Inside Afghanistan: Remember the Afghan translator

From the Legion Magazine.


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Front lines
Inside Afghanistan: Remember the Afghan translator

Inside Afghanistan:
Remember the Afghan translator 

Story and photography by Stephen J. Thorne

The night letters started arriving at his parents’ home in Afghanistan’s Helmand province soon after Ahmad Sajad Kazimi took a job translating for Canadian and other NATO forces fighting the war on terror.

“Tell your son to quit his job and stop working for coalition forces,” one said. “Otherwise we kill your son because he is co-operating with the Infidels!”

“You AHMAD SAJAD, son of Mohammad Wali, resident of Helmand province,” began another, “we found out that you are working as a linguist with Foreigners in KANDAHAR province. We won’t hesitate in
killing your family.

READ MORE

2019 Wall Calendars
Leonard Cohen recites In Flanders Fields

In Flanders Fields
Written by Lieutenant-Colonel John McCrae | Recited by Leonard Cohen
Presented by Legion Magazine

In this time of remembrance, we share this special tribute to Canada’s fallen soldiers. Here is the late Leonard Cohen’s stirring reading of John McCrae’s “In Flanders Fields,” accompanied by poignant imagery from the First World War.

Legion Magazine presents you the poetry of John McCrae, the voice of Leonard Cohen, and the message of remembrance in Canada.

Please share with #LestWeForget #RemembranceDay #InFlandersFields #LeonardCohen

Military Milestones
The last spike

Donald A. Smith drives the last spike to complete the Canadian Pacific Railway in Craigallachie, B.C., on Nov. 7, 1885. [LAC/ C-003693]

November 7, 1885
CPR reaches completion

The dream of an iron road running from sea to sea was realized at 9:22 a.m. on Nov. 7, 1885, when financier Donald Smith drove the final spike connecting the east and west arms of the Canadian Pacific Railway at Craigellachie, B.C., in a pass through the Rocky Mountains west of Revelstoke.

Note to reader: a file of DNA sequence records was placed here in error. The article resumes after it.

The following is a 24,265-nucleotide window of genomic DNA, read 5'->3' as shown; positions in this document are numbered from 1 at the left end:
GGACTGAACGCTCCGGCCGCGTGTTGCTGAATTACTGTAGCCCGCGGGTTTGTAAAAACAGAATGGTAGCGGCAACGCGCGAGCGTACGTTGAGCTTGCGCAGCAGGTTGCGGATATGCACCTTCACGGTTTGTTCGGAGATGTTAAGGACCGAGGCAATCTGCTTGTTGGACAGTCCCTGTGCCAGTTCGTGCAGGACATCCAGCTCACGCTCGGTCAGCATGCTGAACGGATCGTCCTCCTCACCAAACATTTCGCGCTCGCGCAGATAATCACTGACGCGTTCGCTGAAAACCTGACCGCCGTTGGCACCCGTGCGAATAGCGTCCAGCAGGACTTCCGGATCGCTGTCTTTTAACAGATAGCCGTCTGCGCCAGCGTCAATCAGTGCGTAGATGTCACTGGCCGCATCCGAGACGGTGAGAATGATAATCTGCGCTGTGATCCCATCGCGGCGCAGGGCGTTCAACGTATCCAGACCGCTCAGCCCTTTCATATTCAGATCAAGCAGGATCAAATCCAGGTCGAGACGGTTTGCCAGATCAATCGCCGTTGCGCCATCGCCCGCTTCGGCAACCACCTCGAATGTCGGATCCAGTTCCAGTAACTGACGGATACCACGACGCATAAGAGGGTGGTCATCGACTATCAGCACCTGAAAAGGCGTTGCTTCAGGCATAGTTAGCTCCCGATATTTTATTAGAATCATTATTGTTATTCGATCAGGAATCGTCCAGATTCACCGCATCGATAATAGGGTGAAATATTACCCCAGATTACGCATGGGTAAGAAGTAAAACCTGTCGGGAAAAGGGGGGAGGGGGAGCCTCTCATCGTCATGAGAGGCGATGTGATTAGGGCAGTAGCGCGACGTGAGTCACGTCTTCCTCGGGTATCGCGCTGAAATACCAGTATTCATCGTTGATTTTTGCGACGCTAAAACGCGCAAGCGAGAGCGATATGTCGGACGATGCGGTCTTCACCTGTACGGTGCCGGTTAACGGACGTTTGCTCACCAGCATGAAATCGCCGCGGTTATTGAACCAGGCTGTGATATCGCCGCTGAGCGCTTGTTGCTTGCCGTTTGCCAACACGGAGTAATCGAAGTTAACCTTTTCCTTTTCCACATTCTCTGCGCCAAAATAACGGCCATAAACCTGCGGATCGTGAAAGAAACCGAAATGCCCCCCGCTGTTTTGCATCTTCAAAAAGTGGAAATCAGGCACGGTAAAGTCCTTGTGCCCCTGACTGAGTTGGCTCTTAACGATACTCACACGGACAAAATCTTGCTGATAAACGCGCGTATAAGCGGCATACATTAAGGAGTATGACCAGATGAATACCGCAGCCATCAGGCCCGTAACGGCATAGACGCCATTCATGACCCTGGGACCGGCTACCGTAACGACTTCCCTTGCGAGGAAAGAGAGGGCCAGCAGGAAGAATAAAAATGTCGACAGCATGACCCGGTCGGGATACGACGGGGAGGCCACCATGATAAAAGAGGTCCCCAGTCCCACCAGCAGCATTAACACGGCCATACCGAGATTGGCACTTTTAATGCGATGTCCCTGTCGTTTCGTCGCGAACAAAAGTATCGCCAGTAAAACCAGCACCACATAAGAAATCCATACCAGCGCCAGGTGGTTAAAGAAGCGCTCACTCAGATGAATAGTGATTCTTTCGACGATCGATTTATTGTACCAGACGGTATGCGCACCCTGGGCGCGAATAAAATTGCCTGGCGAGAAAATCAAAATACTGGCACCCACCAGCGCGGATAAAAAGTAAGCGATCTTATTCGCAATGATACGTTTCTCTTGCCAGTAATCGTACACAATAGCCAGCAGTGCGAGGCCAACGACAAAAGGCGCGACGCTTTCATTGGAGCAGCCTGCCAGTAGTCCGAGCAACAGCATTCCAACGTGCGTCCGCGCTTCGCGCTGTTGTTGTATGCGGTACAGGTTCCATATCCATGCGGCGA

For British Columbians, it was high time, since a transcontinental railway, the inducement to become the westernmost province, was promised in 1871. When the troubled project was not complete by the original deadline of 1881, and with some B.C. politicians threatening to secede, the CPR took over the troubled project and completed it in just five years.

There were actually four last spikes. A ceremonial silver spike never made it to the ceremony, so the spike that was used was identical to the other iron spikes used in construction of the rail line. It was badly bent when pounded, and another was substituted, then taken away to deter memento collectors. The fourth, another iron spike, was left in place. The bent spike was eventually donated to the Canada Science and Technology Museum in Ottawa, and is on long-term loan to the Canadian Museum of Immigration in Halifax, displayed as a tribute to the immigrant railway workers who built the line.

The railway is part of Canada’s national identity. For decades, it was the only way for passengers to travel across the country’s vast distances. It was vital for delivering settlers and materials to build towns and supply the businesses and industry that provided jobs and helped populate the provinces.

The federal government was able to move 3,000 troops west during the Riel Rebellion in less than a month. Troops were moved east to Halifax en route to Europe during the First World War and Second World War, and west from Halifax when they returned home.

Today the CPR owns about 20,000 kilometres of track, but no longer reaches the East Coast. More than $280 billion in goods are moved by rail annually, as well as 75 million passengers, most on commuter rail lines.

Arbor

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